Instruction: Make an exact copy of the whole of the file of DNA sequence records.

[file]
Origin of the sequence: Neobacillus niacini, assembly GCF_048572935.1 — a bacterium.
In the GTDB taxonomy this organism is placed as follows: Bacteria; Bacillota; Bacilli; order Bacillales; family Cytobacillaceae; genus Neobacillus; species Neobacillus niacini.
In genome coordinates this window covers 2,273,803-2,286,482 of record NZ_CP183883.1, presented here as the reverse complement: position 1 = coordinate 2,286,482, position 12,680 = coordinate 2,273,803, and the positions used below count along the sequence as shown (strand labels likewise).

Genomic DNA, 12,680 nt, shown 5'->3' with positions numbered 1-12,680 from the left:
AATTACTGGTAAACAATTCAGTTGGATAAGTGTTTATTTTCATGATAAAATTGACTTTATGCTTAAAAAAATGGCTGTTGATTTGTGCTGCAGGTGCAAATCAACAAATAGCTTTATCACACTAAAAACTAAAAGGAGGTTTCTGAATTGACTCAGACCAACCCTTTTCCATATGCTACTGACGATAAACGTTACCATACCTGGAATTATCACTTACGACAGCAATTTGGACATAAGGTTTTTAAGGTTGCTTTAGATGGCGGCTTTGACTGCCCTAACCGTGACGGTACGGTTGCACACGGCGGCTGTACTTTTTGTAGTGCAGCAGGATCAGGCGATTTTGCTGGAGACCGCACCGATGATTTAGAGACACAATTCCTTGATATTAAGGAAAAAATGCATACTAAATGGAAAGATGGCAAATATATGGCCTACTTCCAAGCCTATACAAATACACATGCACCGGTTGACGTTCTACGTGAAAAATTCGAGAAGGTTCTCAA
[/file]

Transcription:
Origin of the sequence: Neobacillus niacini, assembly GCF_048572935.1 — a bacterium.
In the GTDB taxonomy this organism is placed as follows: Bacteria; Bacillota; Bacilli; order Bacillales; family Cytobacillaceae; genus Neobacillus; species Neobacillus niacini.
In genome coordinates this window covers 2,273,803-2,286,482 of record NZ_CP183883.1, presented here as the reverse complement: position 1 = coordinate 2,286,482, position 12,680 = coordinate 2,273,803, and the positions used below count along the sequence as shown (strand labels likewise).

Genomic DNA, 12,680 nt, shown 5'->3' with positions numbered 1-12,680 from the left:
AATTACTGGTAAACAATTCAGTTGGATAAGTGTTTATTTTCATGATAAAATTGACTTTATGCTTAAAAAAATGGCTGTTGATTTGTGCTGCAGGTGCAAATCAACAAATAGCTTTATCACACTAAAAACTAAAAGGAGGTTTCTGAATTGACTCAGACCAACCCTTTTCCATATGCTACTGACGATAAACGTTACCATACCTGGAATTATCACTTACGACAGCAATTTGGACATAAGGTTTTTAAGGTTGCTTTAGATGGCGGCTTTGACTGCCCTAACCGTGACGGTACGGTTGCACACGGCGGCTGTACTTTTTGTAGTGCAGCAGGATCAGGCGATTTTGCTGGAGACCGCACCGATGATTTAGAGACACAATTCCTTGATATTAAGGAAAAAATGCATACTAAATGGAAAGATGGCAAATATATGGCCTACTTCCAAGCCTATACAAATACACATGCACCGGTTGACGTTCTACGTGAAAAATTCGAGAAGGTTCTCAA